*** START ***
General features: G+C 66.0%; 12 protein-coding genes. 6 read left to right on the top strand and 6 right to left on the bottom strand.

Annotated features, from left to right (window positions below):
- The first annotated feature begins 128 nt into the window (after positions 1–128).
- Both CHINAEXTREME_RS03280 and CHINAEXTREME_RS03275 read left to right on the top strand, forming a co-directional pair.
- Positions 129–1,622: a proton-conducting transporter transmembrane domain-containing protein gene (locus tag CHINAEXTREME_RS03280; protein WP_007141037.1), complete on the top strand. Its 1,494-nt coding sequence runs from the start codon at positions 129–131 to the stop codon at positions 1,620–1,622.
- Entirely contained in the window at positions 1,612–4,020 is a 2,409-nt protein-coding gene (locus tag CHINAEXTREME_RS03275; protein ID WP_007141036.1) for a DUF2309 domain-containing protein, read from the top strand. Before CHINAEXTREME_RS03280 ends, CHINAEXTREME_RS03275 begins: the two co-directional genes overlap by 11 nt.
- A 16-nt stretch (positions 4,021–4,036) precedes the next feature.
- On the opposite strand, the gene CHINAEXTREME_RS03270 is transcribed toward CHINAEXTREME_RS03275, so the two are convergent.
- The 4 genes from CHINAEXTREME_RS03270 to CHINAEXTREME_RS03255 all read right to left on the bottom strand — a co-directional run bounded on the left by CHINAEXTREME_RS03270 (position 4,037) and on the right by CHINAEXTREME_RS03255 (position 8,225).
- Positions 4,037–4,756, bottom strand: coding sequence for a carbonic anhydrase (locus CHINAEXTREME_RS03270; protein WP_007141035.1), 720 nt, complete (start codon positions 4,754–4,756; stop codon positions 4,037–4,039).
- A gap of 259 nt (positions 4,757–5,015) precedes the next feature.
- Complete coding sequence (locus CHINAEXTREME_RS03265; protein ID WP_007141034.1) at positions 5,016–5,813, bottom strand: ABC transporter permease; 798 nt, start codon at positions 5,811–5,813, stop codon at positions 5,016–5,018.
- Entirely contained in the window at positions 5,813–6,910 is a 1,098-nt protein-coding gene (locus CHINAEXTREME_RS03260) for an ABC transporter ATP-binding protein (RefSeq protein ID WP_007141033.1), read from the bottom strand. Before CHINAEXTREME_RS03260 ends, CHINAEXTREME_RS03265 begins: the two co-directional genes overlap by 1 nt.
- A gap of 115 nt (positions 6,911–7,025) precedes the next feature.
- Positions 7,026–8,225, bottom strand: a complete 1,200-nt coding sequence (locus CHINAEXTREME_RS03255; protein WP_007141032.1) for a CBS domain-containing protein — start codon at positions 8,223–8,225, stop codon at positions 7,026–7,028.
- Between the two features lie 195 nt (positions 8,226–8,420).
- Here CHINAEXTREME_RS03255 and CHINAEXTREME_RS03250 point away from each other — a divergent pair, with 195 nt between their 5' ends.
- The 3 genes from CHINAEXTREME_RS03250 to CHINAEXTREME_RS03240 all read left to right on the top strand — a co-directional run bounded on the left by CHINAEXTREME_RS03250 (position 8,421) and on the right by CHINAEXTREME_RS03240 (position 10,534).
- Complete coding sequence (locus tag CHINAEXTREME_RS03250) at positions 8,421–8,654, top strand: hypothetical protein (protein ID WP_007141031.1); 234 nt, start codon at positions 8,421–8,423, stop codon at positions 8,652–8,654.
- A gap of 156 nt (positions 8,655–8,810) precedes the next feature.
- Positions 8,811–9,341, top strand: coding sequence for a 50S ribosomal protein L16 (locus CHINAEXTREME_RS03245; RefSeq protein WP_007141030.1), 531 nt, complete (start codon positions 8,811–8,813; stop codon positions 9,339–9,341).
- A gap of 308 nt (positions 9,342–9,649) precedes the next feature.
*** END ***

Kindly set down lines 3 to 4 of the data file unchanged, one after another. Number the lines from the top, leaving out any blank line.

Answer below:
- The first annotated feature begins 128 nt into the window (after positions 1–128).
- Both CHINAEXTREME_RS03280 and CHINAEXTREME_RS03275 read left to right on the top strand, forming a co-directional pair.